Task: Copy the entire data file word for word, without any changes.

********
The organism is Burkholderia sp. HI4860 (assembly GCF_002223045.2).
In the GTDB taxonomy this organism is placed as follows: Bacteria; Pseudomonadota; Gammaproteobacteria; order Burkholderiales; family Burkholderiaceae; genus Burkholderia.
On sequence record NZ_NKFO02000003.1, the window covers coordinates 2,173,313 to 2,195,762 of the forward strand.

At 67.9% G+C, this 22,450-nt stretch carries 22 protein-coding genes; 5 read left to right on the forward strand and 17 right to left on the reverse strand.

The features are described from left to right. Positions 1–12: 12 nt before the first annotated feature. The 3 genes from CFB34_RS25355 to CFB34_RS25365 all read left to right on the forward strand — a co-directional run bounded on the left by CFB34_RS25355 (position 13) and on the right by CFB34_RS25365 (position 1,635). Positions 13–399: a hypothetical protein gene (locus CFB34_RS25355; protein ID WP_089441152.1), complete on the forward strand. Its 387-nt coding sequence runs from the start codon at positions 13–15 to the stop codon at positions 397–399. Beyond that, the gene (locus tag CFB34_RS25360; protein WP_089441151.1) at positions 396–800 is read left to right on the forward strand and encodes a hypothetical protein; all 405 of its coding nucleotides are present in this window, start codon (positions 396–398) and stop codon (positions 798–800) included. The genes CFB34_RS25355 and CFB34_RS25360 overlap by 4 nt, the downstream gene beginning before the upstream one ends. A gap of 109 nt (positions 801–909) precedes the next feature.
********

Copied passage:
The organism is Burkholderia sp. HI4860 (assembly GCF_002223045.2).
In the GTDB taxonomy this organism is placed as follows: Bacteria; Pseudomonadota; Gammaproteobacteria; order Burkholderiales; family Burkholderiaceae; genus Burkholderia.
On sequence record NZ_NKFO02000003.1, the window covers coordinates 2,173,313 to 2,195,762 of the forward strand.

At 67.9% G+C, this 22,450-nt stretch carries 22 protein-coding genes; 5 read left to right on the forward strand and 17 right to left on the reverse strand.

The features are described from left to right. Positions 1–12: 12 nt before the first annotated feature. The 3 genes from CFB34_RS25355 to CFB34_RS25365 all read left to right on the forward strand — a co-directional run bounded on the left by CFB34_RS25355 (position 13) and on the right by CFB34_RS25365 (position 1,635). Positions 13–399: a hypothetical protein gene (locus CFB34_RS25355; protein ID WP_089441152.1), complete on the forward strand. Its 387-nt coding sequence runs from the start codon at positions 13–15 to the stop codon at positions 397–399. Beyond that, the gene (locus tag CFB34_RS25360; protein WP_089441151.1) at positions 396–800 is read left to right on the forward strand and encodes a hypothetical protein; all 405 of its coding nucleotides are present in this window, start codon (positions 396–398) and stop codon (positions 798–800) included. The genes CFB34_RS25355 and CFB34_RS25360 overlap by 4 nt, the downstream gene beginning before the upstream one ends. A gap of 109 nt (positions 801–909) precedes the next feature.